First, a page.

Losing a friend or family member through suicide is one of the most difficult, emotional stresses one can experience, and the turmoil can go on for years.
Albert Hsu has walked through this journey and he offers his personal reflections on the complex range of emotions experienced by many suicide survivors.
“When you experience a death by suicide in your family it upends your life; most of the time we do not see it coming and it is a devastating experience. It divides your life between before and after and there is no going back.”
“We experienced a multiple range of emotions. Counselors and therapists talk about grief of suicide being a complicated grief or a complicated bereavement. A death of any kind is hard enough and there is a normal process to grieving, but in the case of a suicide, like in the case of a murder or a terrorist attack, there is an additional trauma on top of it.”
Albert says that while the grief of losing a loved one is normal, the trauma is not.
“The grieving process is difficult in any case and we would be experiencing all sorts of sadness and pain, but then the trauma of the suicide complicates it. If you lose a child, a teenager, to cancer that’s already a sad death, but if you lose a loved one to suicide it heightens the grief.”
It’s important to recognize that there are complex and confusing emotions that are more prominent for those grieving a suicide. Albert speaks to the reality of survivor’s guilt that his mother experienced after his father’s death by suicide.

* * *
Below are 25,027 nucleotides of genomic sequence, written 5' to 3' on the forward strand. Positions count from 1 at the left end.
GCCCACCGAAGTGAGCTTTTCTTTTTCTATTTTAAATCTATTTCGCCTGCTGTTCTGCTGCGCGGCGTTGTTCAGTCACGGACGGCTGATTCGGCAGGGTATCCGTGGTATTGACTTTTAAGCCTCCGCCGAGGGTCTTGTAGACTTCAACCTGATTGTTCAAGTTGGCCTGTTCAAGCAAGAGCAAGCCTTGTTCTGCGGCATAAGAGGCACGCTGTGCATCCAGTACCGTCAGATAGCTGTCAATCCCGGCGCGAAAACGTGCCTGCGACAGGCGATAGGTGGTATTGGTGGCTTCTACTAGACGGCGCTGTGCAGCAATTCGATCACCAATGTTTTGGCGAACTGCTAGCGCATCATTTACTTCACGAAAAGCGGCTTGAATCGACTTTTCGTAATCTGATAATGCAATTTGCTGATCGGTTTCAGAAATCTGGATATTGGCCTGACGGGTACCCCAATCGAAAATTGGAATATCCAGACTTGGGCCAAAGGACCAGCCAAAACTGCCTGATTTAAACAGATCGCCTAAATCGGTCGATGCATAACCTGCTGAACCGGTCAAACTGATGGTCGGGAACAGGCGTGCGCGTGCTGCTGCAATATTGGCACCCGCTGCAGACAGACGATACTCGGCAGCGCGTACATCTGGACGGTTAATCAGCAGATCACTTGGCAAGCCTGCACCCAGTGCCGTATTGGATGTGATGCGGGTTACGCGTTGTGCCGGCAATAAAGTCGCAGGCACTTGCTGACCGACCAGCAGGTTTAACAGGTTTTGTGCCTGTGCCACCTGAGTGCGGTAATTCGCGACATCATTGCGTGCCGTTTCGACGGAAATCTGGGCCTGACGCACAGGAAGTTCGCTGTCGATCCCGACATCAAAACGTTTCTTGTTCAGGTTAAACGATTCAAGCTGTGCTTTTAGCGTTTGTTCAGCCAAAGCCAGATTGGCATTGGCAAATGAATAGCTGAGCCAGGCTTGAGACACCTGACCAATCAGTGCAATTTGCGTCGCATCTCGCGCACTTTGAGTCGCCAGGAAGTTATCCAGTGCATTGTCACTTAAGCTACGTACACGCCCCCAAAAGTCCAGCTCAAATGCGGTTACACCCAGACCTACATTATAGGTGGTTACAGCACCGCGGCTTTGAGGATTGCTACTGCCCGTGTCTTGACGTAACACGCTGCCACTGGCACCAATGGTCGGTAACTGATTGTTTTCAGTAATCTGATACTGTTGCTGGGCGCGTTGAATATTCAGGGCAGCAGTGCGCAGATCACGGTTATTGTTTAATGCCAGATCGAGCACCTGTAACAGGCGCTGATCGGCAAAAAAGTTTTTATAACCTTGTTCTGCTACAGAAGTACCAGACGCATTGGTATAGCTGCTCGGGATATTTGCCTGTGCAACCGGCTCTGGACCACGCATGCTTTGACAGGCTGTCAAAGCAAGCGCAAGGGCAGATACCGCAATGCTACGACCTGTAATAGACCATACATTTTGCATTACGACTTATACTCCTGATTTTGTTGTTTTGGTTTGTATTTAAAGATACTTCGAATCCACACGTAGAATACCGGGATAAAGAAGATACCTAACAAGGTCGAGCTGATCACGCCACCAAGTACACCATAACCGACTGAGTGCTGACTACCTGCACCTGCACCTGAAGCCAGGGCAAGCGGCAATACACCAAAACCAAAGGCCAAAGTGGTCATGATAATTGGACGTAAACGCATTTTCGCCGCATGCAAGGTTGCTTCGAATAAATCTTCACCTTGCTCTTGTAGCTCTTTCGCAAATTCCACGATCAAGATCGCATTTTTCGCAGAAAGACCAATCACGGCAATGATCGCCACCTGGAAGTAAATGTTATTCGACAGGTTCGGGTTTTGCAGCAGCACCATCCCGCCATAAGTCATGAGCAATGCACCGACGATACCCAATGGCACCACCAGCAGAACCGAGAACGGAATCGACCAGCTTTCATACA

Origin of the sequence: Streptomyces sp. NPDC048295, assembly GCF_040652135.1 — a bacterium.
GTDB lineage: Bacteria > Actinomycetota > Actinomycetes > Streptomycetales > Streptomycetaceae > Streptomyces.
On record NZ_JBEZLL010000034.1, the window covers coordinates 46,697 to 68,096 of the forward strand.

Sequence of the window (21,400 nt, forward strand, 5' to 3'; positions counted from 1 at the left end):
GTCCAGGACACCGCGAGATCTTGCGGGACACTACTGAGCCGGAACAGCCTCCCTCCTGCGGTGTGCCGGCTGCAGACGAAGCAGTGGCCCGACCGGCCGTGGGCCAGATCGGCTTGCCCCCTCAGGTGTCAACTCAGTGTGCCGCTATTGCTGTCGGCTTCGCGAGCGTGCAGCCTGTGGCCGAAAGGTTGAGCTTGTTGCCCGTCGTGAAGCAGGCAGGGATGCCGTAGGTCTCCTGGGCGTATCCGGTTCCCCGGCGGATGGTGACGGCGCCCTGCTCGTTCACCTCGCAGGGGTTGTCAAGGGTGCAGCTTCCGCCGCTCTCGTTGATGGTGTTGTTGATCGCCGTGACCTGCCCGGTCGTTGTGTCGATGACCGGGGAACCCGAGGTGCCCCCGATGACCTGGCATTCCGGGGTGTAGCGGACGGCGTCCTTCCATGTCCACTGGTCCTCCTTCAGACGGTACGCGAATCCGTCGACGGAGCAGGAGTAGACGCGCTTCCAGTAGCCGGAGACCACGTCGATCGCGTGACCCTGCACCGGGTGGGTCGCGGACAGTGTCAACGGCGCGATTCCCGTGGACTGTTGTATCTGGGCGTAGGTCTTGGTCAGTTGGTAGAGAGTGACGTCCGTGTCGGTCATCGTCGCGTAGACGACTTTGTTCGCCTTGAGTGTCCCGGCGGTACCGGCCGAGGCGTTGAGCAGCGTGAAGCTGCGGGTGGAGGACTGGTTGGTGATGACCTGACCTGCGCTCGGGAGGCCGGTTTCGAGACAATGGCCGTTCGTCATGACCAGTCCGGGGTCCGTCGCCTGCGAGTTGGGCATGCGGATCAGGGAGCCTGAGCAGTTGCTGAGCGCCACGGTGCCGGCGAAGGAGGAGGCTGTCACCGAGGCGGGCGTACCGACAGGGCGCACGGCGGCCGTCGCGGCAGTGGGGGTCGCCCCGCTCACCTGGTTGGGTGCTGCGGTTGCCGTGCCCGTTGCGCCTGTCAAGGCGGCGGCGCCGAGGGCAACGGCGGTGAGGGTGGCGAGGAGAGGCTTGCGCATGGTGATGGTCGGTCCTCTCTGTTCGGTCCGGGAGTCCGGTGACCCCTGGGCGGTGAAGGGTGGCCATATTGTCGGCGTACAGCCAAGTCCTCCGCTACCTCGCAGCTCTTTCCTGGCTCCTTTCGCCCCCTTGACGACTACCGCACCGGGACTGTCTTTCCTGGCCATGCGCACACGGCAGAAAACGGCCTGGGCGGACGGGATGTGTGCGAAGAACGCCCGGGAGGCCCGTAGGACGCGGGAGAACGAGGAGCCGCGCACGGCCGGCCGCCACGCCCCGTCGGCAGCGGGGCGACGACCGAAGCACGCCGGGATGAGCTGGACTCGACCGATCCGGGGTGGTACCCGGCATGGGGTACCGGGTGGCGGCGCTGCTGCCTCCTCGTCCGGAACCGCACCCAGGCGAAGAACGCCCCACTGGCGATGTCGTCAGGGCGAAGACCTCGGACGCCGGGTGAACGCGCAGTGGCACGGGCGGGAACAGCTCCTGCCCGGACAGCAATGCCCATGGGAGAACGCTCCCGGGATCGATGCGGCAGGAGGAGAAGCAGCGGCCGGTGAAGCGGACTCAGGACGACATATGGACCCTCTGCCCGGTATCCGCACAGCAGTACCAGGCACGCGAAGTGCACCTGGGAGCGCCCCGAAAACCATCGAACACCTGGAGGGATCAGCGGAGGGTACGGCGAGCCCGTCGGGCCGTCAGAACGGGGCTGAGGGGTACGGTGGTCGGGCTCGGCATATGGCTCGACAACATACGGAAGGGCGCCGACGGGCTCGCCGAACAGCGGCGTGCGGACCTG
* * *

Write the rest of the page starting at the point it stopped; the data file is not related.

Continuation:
“Survivor’s guilt is very common: ‘I should have seen this coming; I should have done something to prevent this.’ My mother is a nurse and she actually did see the signs of depression. She did all the right things; she took weapons out of the house, she got my father to the hospital for observation, but nevertheless, she wasn’t able to prevent his suicide. Thus, she does feel inside like a failure as a caregiver and she feels like it’s her fault.”
He describes a few additional emotions that survivors may experience to help us better understand the grieving process.
“We also experience shame and stigma. In many circles, especially in Christian circles, we don’t talk about things like depression, mental illness, or suicide. Those are seen as shameful areas and we would prefer not to talk about it. There is something of a taboo a ‘can’t talk’ rule around these things.”
“We experience conflictedness as survivors. If it had been say a car accident we could blame the driver of the car, the drunk driver. If it had been cancer, leukemia, we can blame the disease. If it had been a murder, we can blame the murderer. But in this case, the victim is the murderer and so we are conflicted. We rage against our loved one at the same time that we’re grieving them and so we are torn. The anger and the sadness are co-existing at the same time and we don’t know what to do with that.”
Albert wants to remind those who have lost a loved one to suicide that there is hope in the grieving process. We have the opportunity to recognize painful emotions, reach out to someone we can trust, and embrace God’s healing presence in our lives today.
Albert Y. Hsu is senior editor for IVP Books at InterVarsity Press, where he acquires and develops books in such areas as culture, discipleship, church, ministry and mission. He is author of several books including Grieving a Suicide: A Loved One's Search for Comfort, Answers, and Hope.
If you or someone you know is having suicidal thoughts, please contact the suicide hotline at 1-800-SUICIDE (1-800-784-2433) or visit save.org.
Grieving a suicide